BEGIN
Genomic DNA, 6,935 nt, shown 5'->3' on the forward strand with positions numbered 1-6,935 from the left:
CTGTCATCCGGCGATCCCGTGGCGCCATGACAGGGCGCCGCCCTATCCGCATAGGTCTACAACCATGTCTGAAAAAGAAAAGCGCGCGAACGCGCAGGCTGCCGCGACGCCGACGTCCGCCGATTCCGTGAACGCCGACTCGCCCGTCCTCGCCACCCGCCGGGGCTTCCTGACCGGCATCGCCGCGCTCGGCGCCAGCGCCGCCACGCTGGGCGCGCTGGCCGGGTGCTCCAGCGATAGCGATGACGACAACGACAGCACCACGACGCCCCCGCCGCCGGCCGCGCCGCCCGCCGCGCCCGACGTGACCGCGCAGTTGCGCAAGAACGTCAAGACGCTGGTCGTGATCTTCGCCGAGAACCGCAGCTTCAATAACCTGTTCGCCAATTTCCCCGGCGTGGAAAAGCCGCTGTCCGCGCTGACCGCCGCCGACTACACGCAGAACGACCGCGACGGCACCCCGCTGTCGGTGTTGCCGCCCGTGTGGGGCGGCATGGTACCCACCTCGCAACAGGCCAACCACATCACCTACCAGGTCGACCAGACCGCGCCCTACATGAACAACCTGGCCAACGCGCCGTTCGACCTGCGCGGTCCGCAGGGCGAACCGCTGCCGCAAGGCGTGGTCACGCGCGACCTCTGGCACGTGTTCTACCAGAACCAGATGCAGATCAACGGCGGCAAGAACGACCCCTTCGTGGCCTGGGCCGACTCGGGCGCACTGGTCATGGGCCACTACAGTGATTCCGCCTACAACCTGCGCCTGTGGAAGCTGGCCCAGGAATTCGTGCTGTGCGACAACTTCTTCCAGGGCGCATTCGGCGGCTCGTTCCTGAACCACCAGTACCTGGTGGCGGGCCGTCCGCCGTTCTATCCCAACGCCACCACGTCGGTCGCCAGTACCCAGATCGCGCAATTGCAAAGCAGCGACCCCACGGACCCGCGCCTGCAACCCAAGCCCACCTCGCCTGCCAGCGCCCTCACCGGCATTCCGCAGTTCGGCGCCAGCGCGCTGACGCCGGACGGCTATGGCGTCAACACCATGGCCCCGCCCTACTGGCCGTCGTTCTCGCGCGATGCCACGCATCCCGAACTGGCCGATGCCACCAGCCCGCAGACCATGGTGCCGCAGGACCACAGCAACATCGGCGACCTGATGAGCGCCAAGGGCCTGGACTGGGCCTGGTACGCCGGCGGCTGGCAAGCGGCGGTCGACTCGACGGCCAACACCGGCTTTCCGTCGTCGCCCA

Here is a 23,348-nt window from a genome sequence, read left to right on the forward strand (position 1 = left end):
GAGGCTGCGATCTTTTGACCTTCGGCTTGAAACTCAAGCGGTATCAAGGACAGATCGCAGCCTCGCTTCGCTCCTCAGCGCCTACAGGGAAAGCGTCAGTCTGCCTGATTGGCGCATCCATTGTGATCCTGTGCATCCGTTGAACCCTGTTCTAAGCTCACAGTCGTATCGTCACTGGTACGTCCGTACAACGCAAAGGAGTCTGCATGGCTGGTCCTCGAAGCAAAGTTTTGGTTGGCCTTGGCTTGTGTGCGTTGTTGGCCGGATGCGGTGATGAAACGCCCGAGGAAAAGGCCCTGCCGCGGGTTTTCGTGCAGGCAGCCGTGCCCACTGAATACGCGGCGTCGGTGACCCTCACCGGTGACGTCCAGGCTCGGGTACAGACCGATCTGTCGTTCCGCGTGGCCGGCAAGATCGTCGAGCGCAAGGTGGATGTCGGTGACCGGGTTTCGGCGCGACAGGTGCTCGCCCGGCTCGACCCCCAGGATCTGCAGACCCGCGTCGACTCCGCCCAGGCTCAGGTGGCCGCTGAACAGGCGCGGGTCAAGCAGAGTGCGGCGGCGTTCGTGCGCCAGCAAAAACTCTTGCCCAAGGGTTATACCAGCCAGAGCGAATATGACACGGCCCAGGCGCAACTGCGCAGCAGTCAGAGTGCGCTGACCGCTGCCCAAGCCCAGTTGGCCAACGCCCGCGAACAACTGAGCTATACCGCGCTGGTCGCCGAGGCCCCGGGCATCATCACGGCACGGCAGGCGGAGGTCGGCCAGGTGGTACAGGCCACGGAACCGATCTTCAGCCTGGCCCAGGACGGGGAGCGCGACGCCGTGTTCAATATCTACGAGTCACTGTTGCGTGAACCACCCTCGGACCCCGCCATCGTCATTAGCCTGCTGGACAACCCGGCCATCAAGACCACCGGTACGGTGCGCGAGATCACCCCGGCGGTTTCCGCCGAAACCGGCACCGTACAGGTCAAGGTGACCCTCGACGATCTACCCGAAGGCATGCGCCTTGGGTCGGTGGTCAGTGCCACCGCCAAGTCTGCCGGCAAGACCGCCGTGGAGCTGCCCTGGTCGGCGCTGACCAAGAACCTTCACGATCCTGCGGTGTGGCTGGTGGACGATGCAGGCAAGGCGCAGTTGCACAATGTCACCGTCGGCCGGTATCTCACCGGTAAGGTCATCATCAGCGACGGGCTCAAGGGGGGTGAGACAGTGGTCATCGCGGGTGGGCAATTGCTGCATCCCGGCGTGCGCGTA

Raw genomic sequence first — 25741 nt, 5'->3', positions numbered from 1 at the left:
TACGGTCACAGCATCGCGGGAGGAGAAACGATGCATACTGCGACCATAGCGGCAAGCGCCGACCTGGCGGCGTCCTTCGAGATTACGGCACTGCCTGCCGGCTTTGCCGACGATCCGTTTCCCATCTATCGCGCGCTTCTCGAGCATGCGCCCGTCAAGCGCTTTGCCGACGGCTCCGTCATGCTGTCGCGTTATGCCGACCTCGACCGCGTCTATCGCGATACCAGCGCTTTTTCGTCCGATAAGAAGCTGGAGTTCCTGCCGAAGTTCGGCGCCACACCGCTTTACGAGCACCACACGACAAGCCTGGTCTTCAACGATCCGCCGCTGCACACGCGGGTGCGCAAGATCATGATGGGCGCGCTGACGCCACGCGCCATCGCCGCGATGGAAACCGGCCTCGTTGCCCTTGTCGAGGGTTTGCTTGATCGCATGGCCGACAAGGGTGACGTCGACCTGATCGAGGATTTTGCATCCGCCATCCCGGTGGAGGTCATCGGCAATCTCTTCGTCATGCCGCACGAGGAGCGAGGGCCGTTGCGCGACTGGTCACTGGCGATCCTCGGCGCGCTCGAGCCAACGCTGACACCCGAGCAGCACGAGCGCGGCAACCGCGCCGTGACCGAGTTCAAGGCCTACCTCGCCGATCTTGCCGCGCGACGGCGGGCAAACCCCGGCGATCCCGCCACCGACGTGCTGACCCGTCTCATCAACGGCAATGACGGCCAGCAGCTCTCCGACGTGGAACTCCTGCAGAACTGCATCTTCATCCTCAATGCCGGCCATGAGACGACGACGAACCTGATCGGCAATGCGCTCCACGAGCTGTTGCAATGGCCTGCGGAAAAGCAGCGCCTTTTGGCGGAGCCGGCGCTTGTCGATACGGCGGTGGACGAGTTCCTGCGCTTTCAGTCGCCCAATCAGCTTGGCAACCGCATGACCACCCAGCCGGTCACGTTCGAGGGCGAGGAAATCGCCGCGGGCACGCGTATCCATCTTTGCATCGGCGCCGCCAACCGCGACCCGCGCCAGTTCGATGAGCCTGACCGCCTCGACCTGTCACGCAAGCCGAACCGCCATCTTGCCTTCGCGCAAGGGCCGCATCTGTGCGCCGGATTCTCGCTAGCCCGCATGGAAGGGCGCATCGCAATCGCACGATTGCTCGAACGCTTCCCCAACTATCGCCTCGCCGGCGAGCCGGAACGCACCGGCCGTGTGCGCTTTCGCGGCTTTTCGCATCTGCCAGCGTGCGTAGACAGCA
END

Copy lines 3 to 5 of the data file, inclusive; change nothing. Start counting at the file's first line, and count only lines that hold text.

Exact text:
Here is a 23,348-nt window from a genome sequence, read left to right on the forward strand (position 1 = left end):
GAGGCTGCGATCTTTTGACCTTCGGCTTGAAACTCAAGCGGTATCAAGGACAGATCGCAGCCTCGCTTCGCTCCTCAGCGCCTACAGGGAAAGCGTCAGTCTGCCTGATTGGCGCATCCATTGTGATCCTGTGCATCCGTTGAACCCTGTTCTAAGCTCACAGTCGTATCGTCACTGGTACGTCCGTACAACGCAAAGGAGTCTGCATGGCTGGTCCTCGAAGCAAAGTTTTGGTTGGCCTTGGCTTGTGTGCGTTGTTGGCCGGATGCGGTGATGAAACGCCCGAGGAAAAGGCCCTGCCGCGGGTTTTCGTGCAGGCAGCCGTGCCCACTGAATACGCGGCGTCGGTGACCCTCACCGGTGACGTCCAGGCTCGGGTACAGACCGATCTGTCGTTCCGCGTGGCCGGCAAGATCGTCGAGCGCAAGGTGGATGTCGGTGACCGGGTTTCGGCGCGACAGGTGCTCGCCCGGCTCGACCCCCAGGATCTGCAGACCCGCGTCGACTCCGCCCAGGCTCAGGTGGCCGCTGAACAGGCGCGGGTCAAGCAGAGTGCGGCGGCGTTCGTGCGCCAGCAAAAACTCTTGCCCAAGGGTTATACCAGCCAGAGCGAATATGACACGGCCCAGGCGCAACTGCGCAGCAGTCAGAGTGCGCTGACCGCTGCCCAAGCCCAGTTGGCCAACGCCCGCGAACAACTGAGCTATACCGCGCTGGTCGCCGAGGCCCCGGGCATCATCACGGCACGGCAGGCGGAGGTCGGCCAGGTGGTACAGGCCACGGAACCGATCTTCAGCCTGGCCCAGGACGGGGAGCGCGACGCCGTGTTCAATATCTACGAGTCACTGTTGCGTGAACCACCCTCGGACCCCGCCATCGTCATTAGCCTGCTGGACAACCCGGCCATCAAGACCACCGGTACGGTGCGCGAGATCACCCCGGCGGTTTCCGCCGAAACCGGCACCGTACAGGTCAAGGTGACCCTCGACGATCTACCCGAAGGCATGCGCCTTGGGTCGGTGGTCAGTGCCACCGCCAAGTCTGCCGGCAAGACCGCCGTGGAGCTGCCCTGGTCGGCGCTGACCAAGAACCTTCACGATCCTGCGGTGTGGCTGGTGGACGATGCAGGCAAGGCGCAGTTGCACAATGTCACCGTCGGCCGGTATCTCACCGGTAAGGTCATCATCAGCGACGGGCTCAAGGGGGGTGAGACAGTGGTCATCGCGGGTGGGCAATTGCTGCATCCCGGCGTGCGCGTA

Raw genomic sequence first — 25741 nt, 5'->3', positions numbered from 1 at the left: